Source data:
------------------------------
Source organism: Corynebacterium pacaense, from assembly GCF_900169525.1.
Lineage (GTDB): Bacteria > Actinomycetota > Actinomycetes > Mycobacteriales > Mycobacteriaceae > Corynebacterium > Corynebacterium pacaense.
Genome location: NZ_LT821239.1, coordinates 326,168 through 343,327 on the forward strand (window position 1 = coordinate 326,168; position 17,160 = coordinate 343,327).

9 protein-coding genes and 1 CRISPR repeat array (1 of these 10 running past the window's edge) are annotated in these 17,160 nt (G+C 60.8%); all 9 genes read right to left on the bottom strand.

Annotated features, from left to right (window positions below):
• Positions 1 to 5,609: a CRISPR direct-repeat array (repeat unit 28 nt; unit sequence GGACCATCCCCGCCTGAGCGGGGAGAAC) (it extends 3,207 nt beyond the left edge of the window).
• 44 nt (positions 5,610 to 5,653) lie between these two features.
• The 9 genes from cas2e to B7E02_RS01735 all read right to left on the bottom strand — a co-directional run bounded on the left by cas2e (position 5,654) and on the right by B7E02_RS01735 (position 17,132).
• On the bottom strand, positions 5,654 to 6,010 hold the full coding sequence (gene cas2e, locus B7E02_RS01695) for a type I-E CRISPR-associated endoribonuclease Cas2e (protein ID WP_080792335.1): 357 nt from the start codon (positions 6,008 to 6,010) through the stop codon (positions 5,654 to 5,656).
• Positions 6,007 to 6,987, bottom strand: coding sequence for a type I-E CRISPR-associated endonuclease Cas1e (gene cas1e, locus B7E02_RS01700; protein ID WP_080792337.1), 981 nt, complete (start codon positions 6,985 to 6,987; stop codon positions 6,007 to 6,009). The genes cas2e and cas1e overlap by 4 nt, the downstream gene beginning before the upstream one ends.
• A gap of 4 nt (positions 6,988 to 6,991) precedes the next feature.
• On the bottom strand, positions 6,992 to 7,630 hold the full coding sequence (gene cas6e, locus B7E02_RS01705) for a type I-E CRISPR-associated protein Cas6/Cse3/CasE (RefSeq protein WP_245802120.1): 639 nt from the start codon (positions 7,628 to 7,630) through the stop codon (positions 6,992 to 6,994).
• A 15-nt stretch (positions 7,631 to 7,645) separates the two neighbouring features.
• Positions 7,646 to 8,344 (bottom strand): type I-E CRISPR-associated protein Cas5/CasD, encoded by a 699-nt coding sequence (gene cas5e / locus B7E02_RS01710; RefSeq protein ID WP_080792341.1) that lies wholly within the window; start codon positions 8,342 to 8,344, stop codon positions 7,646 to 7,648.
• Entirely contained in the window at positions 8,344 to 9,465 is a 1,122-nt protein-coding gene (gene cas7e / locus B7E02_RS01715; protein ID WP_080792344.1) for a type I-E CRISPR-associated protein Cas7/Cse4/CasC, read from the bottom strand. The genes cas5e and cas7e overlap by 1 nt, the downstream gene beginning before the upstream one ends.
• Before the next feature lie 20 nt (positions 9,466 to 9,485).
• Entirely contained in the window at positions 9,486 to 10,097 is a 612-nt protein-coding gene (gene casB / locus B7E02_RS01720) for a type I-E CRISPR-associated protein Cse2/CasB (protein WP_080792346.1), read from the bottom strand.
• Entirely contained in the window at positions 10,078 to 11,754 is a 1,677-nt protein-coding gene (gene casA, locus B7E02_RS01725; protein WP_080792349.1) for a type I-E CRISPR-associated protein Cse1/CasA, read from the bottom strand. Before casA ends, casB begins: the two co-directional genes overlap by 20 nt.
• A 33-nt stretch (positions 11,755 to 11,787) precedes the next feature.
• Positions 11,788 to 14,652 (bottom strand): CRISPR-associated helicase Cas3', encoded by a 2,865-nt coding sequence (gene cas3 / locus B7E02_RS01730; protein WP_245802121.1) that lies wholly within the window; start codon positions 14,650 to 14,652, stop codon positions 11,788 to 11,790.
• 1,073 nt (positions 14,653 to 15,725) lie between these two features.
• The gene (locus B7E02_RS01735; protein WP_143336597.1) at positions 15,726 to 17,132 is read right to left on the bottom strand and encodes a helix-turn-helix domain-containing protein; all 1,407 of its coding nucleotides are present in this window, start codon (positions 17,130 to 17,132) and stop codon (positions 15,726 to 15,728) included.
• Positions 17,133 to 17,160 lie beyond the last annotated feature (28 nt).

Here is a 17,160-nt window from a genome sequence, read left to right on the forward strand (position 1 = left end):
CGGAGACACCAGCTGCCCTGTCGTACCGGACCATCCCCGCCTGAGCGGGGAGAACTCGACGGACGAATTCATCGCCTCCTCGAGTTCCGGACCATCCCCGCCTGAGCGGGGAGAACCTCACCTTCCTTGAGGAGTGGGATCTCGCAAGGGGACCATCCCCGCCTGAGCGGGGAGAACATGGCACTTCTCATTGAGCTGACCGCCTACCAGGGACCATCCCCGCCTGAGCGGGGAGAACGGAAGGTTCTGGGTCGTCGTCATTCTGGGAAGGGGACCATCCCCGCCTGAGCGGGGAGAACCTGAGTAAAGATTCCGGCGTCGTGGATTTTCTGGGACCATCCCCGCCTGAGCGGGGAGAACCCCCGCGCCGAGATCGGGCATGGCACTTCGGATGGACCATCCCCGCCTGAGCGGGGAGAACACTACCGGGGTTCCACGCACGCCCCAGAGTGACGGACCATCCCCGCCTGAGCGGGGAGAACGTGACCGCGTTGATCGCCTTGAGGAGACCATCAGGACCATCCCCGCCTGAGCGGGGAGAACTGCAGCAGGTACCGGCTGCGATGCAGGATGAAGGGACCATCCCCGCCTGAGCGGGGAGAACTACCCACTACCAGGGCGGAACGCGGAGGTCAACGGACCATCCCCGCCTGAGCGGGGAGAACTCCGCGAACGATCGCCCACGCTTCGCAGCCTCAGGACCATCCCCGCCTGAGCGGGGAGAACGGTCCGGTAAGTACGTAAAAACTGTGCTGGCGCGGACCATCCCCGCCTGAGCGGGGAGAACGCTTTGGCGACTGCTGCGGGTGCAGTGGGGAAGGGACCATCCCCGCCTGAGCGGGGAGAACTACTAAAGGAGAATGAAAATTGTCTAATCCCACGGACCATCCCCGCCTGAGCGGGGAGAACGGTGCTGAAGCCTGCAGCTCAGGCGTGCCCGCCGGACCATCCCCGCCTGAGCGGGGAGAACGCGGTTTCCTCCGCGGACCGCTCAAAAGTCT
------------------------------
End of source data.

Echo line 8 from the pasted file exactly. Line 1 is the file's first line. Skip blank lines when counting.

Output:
• The 9 genes from cas2e to B7E02_RS01735 all read right to left on the bottom strand — a co-directional run bounded on the left by cas2e (position 5,654) and on the right by B7E02_RS01735 (position 17,132).